5 Romance Novels When You’re in a Bad Mood

Today I’ve been in a really bad mood. Why? No clue. Nothing really bad happened. In fact, a lot of good things happened. But I still feel like punching someone in the face.

Instead, I’ve compiled a short list of romance novels to read when you’re in a bad mood. After all, romance novels are great mood purifiers and unlike punching someone in the face, they won’t get you arrested for assault. These books include revenge, anger, and sweet justice and that will leave you satisfied and in a better mood.

84309631) Love, Incby Yvonne Collins, Sandy Rideout

Genre: Contemporary, Young Adult

Page Count: 405 pages

Average Goodreads Rating: 3.81 out of 5 stars

Zahra, Kali, and Syd would never have met if their parents’ marriages hadn’t fallen apart. But when the three girls collide in group counseling, they discover they have something else in common: they’ve each been triple-timed by the same nefarious charmer, Eric, aka Rico, aka Rick. Talk about eye-opening therapy.

Cheerful, diplomatic Zahra is devastated. Rico had been her rock and sole confidant. How could she have missed the signs?

Folksy, flirtatious Kali feels almost as bad. She and Rick had only been on a few dates, but they’d felt so promising.

Hardened vintage-vixen Syd is beyond tears. She and Eric had real history… Or so she’d thought.

Now all three girls have one mission: to show that cheater the folly of his ways. Project Payback is such a success, the girls soon have clients lining up for their consulting services. Is your boyfriend acting shady? Dying to know if your crush is into you? Need match-making expertise? Look no further than Love, Inc.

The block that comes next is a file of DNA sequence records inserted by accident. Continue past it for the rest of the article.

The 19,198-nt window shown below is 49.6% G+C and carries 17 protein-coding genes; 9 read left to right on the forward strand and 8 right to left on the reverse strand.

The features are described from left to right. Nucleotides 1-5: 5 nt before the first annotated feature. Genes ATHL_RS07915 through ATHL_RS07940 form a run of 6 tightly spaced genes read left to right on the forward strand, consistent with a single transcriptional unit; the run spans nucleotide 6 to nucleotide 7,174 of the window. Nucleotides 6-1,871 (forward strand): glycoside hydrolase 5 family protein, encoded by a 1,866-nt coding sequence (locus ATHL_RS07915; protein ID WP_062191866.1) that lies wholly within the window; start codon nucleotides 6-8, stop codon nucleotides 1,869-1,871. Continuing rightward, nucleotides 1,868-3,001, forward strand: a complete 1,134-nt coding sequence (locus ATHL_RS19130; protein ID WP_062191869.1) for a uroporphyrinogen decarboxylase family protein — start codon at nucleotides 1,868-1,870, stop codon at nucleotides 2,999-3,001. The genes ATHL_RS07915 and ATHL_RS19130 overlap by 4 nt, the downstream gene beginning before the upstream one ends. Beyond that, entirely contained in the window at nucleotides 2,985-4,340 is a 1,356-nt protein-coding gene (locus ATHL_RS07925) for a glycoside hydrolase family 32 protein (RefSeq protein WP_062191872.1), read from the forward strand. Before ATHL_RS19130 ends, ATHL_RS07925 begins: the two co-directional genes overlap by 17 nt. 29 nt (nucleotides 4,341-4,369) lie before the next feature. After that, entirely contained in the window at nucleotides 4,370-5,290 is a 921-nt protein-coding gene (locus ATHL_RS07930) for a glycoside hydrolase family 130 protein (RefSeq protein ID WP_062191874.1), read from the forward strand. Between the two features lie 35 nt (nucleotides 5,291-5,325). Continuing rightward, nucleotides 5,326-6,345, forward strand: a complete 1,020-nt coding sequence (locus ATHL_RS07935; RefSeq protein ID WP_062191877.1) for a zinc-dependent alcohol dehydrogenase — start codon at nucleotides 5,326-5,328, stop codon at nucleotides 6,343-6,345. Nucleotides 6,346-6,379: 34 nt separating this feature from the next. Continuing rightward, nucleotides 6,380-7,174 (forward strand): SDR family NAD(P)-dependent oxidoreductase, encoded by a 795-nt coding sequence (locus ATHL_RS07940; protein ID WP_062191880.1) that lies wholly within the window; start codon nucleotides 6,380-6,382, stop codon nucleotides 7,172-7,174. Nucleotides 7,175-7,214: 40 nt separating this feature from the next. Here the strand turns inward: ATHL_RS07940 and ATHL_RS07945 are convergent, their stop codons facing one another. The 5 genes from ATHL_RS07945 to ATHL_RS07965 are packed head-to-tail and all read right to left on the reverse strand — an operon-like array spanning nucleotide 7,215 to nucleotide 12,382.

Buy Love, Inc. at your local bookstore and donate to the Arbor Day Foundation.

2940032889793_p0_v3_s192x3002) Beautiful Mess by Lucy V. Morgan

Genre: Contemporary

Word Count: 15,700

Average Goodreads Rating: 3.45 out of 5

Warning: contains pet rats, hot YouTube celebrity roommates, and one spurned girlfriend about to get even…

Working in a wedding cake shop sucks when you’ve just been dumped.

Bailey Frost has a recipe for disaster: one cheating ex, one big glass of liquor, and three well-meaning male friends who think her lack of a sex life is funny. Before she knows it, she’s confessed that she’s never had an orgasm with a man.

Now Bailey has to navigate sappy couples at work, while her friends are hell-bent on helping her get revenge on evil Craig…by dressing up as werewolves, on YouTube.

And one of those friends– the tall, shy-but-gorgeous Linc–might just want to help Bailey with that other little problem…

Get Beautiful Mess on Smashwords for free. 

bymagicenchanted-683x10243) By Magic Enchanted by Maggie Shayne

Genre: Fantasy

Word Count: 98,540

Average Goodreads Rating: 4.02 stars out of 5

Bridin is in hiding, in exile, awaiting the man foretold to find her, to help her reclaim her destiny.

The last man she expects is very man who took it all from her and drove her from her home.

Tristan has to find a way to win Bridin’s trust because only together can they free their enslaved people with the passionate magic of love.

Buy By Magic Enchanted on Smashwords and donate to the Malala Fund

btphcoveroff4) Bad Things Play Here by Chani Lynn Feener

Genre: Fantasy

Word Count: 91,910

Average Goodreads Rating: 4.2 stars out of 5

You can’t escape destiny…